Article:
This chapter emphasises that the integration of Aboriginal perspectives into research, ecological management and policy can provide better insight into the interrelationships between social and ecological systems.

Details

Ecological Health: Society, Ecology and Health
Type: Book
ISBN: 978-1-78190-323-0

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Article

John Conway O'Brien

A collection of essays by a social economist seeking to balanceeconomics as a science of means with the values deemed necessary toman′s finding the good life and society…

Abstract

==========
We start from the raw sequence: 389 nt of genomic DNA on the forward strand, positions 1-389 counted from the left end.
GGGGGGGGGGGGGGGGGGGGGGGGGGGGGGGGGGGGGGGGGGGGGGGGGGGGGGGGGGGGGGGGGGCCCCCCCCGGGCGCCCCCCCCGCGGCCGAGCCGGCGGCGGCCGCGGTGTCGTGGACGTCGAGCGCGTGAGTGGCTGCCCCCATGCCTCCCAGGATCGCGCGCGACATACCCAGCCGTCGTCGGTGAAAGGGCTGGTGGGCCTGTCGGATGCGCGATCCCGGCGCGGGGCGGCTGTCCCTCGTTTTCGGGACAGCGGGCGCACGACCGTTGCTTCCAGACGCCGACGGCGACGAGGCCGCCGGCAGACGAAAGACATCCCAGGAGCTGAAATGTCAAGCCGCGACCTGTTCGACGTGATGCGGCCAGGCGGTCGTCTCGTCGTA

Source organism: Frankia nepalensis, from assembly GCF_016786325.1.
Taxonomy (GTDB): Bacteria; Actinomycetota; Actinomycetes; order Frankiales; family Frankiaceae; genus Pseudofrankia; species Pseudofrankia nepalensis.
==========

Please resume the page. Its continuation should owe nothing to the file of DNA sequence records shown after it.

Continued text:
A collection of essays by a social economist seeking to balance economics as a science of means with the values deemed necessary to man′s finding the good life and society enduring as a civilized instrumentality. Looks for authority to great men of the past and to today′s moral philosopher: man is an ethical animal. The 13 essays are: 1. Evolutionary Economics: The End of It All? which challenges the view that Darwinism destroyed belief in a universe of purpose and design; 2. Schmoller′s Political Economy: Its Psychic, Moral and Legal Foundations, which centres on the belief that time‐honoured ethical values prevail in an economy formed by ties of common sentiment, ideas, customs and laws; 3. Adam Smith by Gustav von Schmoller – Schmoller rejects Smith′s natural law and sees him as simply spreading the message of Calvinism; 4. Pierre‐Joseph Proudhon, Socialist – Karl Marx, Communist: A Comparison; 5. Marxism and the Instauration of Man, which raises the question for Marx: is the flowering of the new man in Communist society the ultimate end to the dialectical movement of history?; 6. Ethical Progress and Economic Growth in Western Civilization; 7. Ethical Principles in American Society: An Appraisal; 8. The Ugent Need for a Consensus on Moral Values, which focuses on the real dangers inherent in there being no consensus on moral values; 9. Human Resources and the Good Society – man is not to be treated as an economic resource; man′s moral and material wellbeing is the goal; 10. The Social Economist on the Modern Dilemma: Ethical Dwarfs and Nuclear Giants, which argues that it is imperative to distinguish good from evil and to act accordingly: existentialism, situation ethics and evolutionary ethics savour of nihilism; 11. Ethical Principles: The Economist′s Quandary, which is the difficulty of balancing the claims of disinterested science and of the urge to better the human condition; 12. The Role of Government in the Advancement of Cultural Values, which discusses censorship and the funding of art against the background of the US Helms Amendment; 13. Man at the Crossroads draws earlier themes together; the author makes the case for rejecting determinism and the “operant conditioning” of the Skinner school in favour of the moral progress of autonomous man through adherence to traditional ethical values.